Game Of Death (2011/Sony Blu-ray) + Love At
First Kill (2007/Anchor Bay DVD) + The
Oxford Murders (2008/Umbrella Blu-ray/Region Free import)
Picture: B/C/B Sound: B/B-/B Extras: C-/D/C Films: C/C/C+
Oxford is an all-region Blu-ray that can
be operated on all Blu-ray machines worldwide and can be ordered from our
friends at Umbrella Entertainment at the website address provided at the end of
can go in different directions, as the following three releases show.
Serafini’s Game Of Death (2011) is
not a martial arts film to anything Bruce Lee did, but a new project Wesley
Snipes finished in the midst of his publicized financial problems. The mystery here is that we don’t know much
of what is going on, but is a CIA hitman in the crossfire of double
crosses. An evil gangster (Robert Davi)
and corrupt business interests are also a part of it all, but Snipes just walks
through most of this film giving one of his most bored performances. It has the same tired shaky camera work,
slick editing that backfires and dull color look that is beyond tired. Davi hardly gets a chance to do anything and
even Ernie Hudson as a friendly priest cannot save this one.
and disappointing is John Daly’s Love At
First Kill (2007) with Margot Kidder as the mother of a son (Noah Segan)
are both living at home and on medication to function, but a sexy new female
neighbor (Lyne Renee) moving in next door upsets the mom and she goes to a
card-reading friend to the revelation that something, several things evil and
awful will happen if she stays.
script wants to deal with flashbacks and premonitions, along with the
supernatural (not unlike Kidder’s turn in the underrated Reincarnation Of Peter Proud), but is all over the place, cops out
at the end and has an ending so dumb that it contradicts the whole thing! Too bad, because it had some promise and good
we revisit an Alex de la Iglesia film I was not so impressed with. The Oxford Murders (2008) is a film we covered in its U.S. Blu-ray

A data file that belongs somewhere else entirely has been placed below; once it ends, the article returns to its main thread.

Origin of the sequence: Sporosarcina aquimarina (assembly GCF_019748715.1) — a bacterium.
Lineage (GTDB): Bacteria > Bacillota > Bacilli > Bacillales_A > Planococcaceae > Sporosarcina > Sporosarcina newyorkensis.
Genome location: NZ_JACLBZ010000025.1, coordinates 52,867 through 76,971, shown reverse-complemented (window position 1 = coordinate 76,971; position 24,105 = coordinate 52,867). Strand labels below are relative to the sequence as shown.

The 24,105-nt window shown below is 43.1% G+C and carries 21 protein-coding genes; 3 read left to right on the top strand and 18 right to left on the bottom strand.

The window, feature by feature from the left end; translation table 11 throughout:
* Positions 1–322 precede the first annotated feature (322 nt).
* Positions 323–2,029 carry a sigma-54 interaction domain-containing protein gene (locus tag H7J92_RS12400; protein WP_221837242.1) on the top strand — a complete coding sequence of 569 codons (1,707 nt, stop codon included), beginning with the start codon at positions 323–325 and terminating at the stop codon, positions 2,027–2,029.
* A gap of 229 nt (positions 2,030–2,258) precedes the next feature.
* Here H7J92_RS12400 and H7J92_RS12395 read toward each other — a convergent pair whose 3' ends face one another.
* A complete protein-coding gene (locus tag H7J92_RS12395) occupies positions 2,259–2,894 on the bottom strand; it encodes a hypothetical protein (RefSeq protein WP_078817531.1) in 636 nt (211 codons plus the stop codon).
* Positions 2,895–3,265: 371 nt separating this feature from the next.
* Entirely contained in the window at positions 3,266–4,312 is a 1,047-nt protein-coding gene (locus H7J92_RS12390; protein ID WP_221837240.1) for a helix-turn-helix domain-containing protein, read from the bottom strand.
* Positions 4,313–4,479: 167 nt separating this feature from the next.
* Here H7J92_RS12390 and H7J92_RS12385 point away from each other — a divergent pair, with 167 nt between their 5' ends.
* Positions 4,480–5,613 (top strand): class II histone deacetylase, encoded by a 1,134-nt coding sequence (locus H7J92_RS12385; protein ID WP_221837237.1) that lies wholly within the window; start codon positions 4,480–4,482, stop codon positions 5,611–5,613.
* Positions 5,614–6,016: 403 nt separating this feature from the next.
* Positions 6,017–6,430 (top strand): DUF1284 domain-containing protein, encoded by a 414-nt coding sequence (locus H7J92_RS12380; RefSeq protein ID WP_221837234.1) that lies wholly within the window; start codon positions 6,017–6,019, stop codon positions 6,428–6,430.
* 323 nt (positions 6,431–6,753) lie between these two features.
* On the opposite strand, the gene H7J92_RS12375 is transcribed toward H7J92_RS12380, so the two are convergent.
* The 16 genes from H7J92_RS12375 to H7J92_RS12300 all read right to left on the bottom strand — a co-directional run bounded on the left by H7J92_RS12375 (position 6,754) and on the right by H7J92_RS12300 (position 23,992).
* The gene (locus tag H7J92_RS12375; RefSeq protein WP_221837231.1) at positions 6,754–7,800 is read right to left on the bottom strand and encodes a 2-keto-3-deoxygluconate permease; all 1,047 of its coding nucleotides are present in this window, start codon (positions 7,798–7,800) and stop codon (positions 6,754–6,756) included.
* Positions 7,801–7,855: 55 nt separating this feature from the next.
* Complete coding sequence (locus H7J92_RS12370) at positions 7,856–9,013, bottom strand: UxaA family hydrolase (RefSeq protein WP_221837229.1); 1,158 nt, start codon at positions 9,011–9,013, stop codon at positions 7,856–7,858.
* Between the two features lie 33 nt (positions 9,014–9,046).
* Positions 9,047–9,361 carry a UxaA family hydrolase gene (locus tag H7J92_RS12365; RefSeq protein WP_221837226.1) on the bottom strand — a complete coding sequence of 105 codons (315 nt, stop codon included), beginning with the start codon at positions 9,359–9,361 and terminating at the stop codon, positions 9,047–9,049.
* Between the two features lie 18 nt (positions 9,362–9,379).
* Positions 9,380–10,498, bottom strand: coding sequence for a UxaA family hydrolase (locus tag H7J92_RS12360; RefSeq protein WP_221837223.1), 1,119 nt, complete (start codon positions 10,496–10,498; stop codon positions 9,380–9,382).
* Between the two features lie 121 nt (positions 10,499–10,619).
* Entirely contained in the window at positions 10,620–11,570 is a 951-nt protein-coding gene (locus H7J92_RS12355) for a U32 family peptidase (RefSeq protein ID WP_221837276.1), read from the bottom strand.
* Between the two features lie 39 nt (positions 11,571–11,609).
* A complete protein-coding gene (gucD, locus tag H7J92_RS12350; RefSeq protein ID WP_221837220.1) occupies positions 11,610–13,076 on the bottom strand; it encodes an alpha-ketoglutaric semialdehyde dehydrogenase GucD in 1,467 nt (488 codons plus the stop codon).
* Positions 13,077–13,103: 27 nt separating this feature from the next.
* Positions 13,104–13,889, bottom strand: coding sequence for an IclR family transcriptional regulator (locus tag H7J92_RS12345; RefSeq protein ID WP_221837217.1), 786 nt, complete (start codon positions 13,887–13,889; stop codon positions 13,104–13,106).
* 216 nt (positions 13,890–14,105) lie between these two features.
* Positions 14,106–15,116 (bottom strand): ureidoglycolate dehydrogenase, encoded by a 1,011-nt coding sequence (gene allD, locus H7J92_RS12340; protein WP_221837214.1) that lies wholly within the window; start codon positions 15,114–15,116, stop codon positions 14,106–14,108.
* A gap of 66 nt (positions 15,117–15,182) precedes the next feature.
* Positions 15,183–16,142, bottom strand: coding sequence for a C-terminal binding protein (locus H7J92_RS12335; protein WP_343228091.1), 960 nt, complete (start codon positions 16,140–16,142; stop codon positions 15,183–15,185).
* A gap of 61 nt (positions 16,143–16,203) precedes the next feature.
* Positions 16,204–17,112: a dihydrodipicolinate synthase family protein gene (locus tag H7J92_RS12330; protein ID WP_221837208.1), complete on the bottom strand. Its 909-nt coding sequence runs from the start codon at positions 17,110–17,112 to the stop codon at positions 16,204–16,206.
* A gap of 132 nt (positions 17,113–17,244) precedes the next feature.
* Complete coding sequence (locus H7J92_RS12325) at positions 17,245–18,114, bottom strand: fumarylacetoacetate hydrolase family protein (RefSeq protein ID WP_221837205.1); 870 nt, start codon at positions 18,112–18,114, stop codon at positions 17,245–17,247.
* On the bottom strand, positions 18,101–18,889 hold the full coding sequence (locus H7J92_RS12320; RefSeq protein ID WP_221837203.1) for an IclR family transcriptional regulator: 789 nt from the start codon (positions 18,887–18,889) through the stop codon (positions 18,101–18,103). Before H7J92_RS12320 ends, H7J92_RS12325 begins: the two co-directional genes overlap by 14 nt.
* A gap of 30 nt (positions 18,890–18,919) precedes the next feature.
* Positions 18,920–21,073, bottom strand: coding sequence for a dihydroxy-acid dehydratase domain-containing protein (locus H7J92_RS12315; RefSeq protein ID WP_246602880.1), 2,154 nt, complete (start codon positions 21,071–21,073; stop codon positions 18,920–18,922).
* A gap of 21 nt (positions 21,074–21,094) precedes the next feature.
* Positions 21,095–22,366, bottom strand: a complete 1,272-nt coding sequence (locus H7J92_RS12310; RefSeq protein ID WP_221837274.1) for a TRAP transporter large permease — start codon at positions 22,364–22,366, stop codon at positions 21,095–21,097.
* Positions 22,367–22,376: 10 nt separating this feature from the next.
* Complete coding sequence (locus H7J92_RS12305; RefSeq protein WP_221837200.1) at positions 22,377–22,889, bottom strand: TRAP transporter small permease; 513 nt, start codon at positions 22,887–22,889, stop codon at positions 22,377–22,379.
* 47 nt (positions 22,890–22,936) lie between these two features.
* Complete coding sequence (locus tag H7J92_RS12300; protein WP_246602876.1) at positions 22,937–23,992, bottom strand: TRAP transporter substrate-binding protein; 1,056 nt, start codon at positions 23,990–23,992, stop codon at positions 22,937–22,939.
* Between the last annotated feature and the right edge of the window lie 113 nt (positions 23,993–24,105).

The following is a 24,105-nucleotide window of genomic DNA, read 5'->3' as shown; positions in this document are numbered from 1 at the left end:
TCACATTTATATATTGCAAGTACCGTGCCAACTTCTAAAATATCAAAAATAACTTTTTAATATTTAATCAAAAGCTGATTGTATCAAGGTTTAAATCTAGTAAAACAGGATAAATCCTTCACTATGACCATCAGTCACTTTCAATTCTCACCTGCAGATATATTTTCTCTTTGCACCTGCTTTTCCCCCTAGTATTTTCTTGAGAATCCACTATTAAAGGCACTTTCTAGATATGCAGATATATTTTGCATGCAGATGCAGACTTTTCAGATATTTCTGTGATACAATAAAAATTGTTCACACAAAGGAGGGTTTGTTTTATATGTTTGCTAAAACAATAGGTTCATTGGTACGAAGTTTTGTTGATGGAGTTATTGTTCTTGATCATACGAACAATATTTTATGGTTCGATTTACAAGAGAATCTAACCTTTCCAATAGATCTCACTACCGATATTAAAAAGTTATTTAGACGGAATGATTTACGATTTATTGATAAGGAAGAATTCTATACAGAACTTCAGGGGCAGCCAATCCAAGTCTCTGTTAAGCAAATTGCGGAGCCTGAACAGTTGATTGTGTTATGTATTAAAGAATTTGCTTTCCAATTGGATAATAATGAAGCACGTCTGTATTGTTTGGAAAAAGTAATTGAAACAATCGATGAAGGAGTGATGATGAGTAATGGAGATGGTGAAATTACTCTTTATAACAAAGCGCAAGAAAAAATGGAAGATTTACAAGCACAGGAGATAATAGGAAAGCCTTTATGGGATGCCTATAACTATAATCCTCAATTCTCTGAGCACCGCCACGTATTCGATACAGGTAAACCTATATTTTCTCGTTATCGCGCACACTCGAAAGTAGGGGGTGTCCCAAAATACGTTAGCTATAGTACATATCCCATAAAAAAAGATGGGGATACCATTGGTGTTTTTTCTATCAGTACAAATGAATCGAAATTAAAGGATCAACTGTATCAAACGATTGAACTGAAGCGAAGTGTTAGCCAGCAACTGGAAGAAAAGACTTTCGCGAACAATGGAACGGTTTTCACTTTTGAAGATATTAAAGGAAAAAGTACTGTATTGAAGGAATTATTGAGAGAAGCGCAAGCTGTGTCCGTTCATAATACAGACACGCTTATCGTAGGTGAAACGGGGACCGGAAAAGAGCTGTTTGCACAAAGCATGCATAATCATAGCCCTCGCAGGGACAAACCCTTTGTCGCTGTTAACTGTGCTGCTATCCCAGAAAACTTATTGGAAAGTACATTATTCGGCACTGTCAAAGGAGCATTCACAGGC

edition from Magnolia at this link:
is still a disappointment, but this is not exactly like the U.S.
Blu-ray. The playback is better than the
Magnolia version, but has slightly different extras. The 1080p 2.35 X 1 digital High Definition
image looks better and more consistent here to my surprise with a little more
detail and looks more like the film shoot it is. The DTS-HD MA (Master Audio) lossless 5.1 mix
shows the soundmix has a little more reach than Magnolia’s version, but is
still limited. The combination is just
that much more engaging for whatever reason overall. The nine-part behind-the-scenes piece is
retained, but in the place of the U.S. HDNet program on the film is the trailer.
anamorphically enhanced 1.78 X 1 image on Kill
is softer than I expected with poor Video Black and other detail and definition
issues. Color and overall softness gets
in the way, which a newer production should not have, while the Dolby Digital
5.1 mix actually delivers a good soundfield throughout. That is just not enough to save the picture
or story. There are no extras.
leaves the 1080p 2.35 X 1 digital High Definition image on Game, which is surprisingly noise and motion blur free for what is
an HD shoot, so someone took their time making this. Color and light have been dulled in the usual
clichéd style, but it does not ruin playback as it does in 99% of such
situations. The DTS-HD MA (Master Audio)
lossless 5.1 mix has a solid soundmix that may be nothing unique or
distinctive, but is full, warm, rich and consistent enough to be enjoyed. Extras include a six-part behind-the-scenes
piece and BD Live interactive functions.
order the Oxford Blu-ray import version exclusively
from Umbrella at: